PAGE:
Mr. Key: It was very profitable.

Brian Cotter: Profitable, indeed, but what was required at the time was investment, and yet the Conservatives criticise the Government.

As my hon. Friend the Member for Twickenham (Dr. Cable) said, the Government are failing to give Consignia the necessary freedom to operate as an

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independent publicly owned corporation. Consignia makes that point frequently. Mr. John Roberts, the chief executive of Consignia, told the Select Committee that he had serious doubts about whether the existing model was working.

Another executive from the company told the Financial Times on 13 December:

Many points have been made in this debate. It is regrettable that the Government brought in the hare of ACT two years ago without thinking it through clearly. It has caused concern about the sub-post office system not being viable. Because of that, we are still looking for a firm commitment from the Government that the lost revenue will be replaced. From 40 per cent. to 50, 60 and 70 per cent. of revenue comes from that source.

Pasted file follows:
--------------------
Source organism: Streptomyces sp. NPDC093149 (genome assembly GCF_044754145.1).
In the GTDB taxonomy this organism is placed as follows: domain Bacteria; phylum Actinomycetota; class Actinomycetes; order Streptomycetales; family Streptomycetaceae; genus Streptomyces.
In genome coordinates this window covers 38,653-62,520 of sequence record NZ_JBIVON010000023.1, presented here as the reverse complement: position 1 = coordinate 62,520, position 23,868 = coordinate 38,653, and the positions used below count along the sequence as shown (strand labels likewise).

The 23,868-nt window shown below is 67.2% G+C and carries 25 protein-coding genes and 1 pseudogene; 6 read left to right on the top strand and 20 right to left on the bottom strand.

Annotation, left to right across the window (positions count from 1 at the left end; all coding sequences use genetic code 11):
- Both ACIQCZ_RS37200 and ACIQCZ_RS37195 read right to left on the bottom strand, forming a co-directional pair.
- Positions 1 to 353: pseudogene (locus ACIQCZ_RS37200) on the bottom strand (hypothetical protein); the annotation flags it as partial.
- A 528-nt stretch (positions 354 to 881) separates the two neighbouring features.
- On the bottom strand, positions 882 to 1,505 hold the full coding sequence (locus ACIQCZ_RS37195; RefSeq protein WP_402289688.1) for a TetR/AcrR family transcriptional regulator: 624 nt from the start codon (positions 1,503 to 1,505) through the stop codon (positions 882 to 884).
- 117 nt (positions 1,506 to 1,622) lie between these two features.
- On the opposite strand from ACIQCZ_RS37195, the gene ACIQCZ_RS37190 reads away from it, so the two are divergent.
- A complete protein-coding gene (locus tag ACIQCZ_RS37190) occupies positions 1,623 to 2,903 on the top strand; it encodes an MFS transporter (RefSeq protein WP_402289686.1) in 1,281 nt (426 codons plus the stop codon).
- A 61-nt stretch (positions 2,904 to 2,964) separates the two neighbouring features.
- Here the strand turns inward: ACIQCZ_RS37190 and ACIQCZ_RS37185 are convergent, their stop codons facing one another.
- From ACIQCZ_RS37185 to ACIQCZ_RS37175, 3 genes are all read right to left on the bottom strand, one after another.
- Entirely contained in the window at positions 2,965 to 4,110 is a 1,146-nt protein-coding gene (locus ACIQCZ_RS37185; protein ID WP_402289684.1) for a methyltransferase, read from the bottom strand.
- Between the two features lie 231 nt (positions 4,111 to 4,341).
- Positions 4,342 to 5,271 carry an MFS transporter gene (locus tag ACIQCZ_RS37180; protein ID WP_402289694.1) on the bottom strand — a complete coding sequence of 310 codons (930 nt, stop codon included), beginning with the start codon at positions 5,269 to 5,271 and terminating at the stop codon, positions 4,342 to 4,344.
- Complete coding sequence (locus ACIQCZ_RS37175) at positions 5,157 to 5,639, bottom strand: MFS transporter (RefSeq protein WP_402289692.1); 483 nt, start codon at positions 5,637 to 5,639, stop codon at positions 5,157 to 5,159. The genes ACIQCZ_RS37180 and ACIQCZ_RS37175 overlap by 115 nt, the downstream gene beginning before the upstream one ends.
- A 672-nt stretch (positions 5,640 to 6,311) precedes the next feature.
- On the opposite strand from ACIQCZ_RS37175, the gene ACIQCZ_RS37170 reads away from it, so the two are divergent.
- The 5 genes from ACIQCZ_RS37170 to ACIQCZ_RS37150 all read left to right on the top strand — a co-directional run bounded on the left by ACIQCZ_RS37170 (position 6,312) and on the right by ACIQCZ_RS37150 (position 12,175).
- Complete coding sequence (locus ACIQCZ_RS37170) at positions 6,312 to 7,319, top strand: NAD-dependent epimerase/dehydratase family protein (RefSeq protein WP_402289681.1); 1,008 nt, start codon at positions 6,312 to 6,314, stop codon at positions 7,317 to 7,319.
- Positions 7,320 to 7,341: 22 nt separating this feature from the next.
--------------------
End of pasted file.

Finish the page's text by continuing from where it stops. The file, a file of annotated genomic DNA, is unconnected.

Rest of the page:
We have had so many assurances from the Government, yet many of us wonder whether there is real meat in them. My hon. Friend the Member for Twickenham referred to a scheme that the Government have put forward as part of their programme to save the sub-post offices. They allocated £2 million to the scheme, yet after a considerable period there have been only five call-offs: £13,200, £1,600, £208, £10,200 and £3,860. Why? It is either because people do not feel that the scheme is really what they want, or because it is difficult for them to access it.

I am conscious of the fact that little time remains for the debate, but we need an answer from the Minister. What real opportunities will people be given to obtain funding support? How will the "Your Guide" scheme work? Will it be funded by the Government? It would offer sub-post offices another framework for progress, based on the Government's proposals.